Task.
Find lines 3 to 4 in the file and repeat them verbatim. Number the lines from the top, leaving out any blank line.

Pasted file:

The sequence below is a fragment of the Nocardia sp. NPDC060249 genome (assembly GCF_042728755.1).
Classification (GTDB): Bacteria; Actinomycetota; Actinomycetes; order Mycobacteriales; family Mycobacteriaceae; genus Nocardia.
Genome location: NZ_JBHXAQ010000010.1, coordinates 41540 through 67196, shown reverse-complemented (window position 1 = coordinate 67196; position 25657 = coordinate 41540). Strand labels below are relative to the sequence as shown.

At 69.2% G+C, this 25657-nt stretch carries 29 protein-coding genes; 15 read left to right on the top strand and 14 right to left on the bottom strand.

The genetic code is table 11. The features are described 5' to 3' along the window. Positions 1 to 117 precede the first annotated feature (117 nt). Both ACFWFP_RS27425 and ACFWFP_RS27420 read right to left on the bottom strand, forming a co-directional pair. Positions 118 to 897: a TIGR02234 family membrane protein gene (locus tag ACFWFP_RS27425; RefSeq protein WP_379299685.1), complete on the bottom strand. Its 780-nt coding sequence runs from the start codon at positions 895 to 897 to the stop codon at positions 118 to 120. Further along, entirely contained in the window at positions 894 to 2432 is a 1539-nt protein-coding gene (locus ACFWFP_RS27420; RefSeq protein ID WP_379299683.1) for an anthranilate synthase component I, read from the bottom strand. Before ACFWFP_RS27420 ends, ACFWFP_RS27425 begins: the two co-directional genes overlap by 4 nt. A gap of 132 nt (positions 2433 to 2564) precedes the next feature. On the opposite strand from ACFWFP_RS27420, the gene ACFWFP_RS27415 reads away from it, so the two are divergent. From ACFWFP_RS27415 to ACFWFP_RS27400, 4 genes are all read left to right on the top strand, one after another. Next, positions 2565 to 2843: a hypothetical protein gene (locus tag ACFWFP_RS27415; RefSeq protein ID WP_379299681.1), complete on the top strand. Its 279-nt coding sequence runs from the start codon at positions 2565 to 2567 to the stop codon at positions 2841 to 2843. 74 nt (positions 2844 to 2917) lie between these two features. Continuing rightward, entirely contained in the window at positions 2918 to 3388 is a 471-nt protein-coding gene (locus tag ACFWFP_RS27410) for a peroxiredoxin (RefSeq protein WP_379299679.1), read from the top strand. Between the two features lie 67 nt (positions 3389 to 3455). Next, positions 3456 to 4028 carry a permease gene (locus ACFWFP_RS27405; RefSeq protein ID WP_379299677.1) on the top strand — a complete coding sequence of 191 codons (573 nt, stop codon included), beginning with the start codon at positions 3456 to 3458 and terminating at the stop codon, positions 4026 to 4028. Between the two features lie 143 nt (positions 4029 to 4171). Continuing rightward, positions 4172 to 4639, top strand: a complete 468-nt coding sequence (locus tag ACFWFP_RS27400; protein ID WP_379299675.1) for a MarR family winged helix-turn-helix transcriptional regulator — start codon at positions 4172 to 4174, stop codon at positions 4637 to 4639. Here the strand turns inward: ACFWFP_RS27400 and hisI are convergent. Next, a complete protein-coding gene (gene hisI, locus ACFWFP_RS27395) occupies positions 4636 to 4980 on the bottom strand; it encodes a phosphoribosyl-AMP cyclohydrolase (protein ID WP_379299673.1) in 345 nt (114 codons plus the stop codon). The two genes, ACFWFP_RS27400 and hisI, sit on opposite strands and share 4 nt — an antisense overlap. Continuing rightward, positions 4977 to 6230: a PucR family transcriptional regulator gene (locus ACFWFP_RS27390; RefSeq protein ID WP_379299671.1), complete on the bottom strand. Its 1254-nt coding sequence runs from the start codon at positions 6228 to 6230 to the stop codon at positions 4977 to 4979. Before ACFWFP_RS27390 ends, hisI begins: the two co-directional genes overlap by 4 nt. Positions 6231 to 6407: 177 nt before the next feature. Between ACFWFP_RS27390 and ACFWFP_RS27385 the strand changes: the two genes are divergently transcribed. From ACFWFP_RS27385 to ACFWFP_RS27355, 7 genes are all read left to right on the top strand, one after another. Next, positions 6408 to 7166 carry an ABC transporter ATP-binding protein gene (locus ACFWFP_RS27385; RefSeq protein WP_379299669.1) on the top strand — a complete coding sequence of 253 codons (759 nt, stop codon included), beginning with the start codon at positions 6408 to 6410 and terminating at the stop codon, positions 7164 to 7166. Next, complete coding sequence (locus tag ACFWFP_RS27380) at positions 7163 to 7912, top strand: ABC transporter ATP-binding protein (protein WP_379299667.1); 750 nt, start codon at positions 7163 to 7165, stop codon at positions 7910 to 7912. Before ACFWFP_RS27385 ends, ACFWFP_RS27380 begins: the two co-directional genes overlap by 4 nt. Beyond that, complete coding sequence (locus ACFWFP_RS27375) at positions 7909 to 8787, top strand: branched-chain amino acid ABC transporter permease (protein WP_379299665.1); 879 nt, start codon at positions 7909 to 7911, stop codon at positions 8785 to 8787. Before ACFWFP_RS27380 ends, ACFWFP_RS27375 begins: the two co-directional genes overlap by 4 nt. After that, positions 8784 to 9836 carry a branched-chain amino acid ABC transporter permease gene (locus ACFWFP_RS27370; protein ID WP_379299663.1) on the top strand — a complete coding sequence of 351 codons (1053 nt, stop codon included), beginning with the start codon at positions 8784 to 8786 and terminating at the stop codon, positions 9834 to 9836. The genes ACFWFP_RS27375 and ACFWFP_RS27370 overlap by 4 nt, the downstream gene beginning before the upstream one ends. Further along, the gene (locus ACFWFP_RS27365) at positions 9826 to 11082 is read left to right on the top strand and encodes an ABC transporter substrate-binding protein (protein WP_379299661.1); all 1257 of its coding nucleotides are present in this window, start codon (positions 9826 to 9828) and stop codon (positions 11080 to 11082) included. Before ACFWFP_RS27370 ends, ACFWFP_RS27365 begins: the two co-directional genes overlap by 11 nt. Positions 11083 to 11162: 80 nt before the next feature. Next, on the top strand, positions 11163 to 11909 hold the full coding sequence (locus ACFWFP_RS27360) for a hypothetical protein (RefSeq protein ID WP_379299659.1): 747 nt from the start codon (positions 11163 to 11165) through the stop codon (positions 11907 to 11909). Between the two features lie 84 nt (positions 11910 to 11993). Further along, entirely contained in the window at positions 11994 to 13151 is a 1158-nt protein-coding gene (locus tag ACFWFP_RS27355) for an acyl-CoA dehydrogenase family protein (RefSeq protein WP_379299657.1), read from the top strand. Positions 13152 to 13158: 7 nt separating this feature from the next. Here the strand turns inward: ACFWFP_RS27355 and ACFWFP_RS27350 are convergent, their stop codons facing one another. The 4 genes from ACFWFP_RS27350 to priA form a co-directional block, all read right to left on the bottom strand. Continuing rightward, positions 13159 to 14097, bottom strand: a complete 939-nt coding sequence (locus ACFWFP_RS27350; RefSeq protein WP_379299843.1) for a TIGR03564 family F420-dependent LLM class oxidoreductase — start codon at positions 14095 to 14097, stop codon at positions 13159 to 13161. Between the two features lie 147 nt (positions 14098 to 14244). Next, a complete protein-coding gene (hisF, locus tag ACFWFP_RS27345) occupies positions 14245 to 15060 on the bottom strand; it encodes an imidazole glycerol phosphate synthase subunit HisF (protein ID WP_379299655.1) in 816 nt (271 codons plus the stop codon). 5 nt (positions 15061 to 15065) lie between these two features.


Genome location: NZ_JBHXAQ010000010.1, coordinates 41540 through 67196, shown reverse-complemented (window position 1 = coordinate 67196; position 25657 = coordinate 41540). Strand labels below are relative to the sequence as shown.

At 69.2% G+C, this 25657-nt stretch carries 29 protein-coding genes; 15 read left to right on the top strand and 14 right to left on the bottom strand.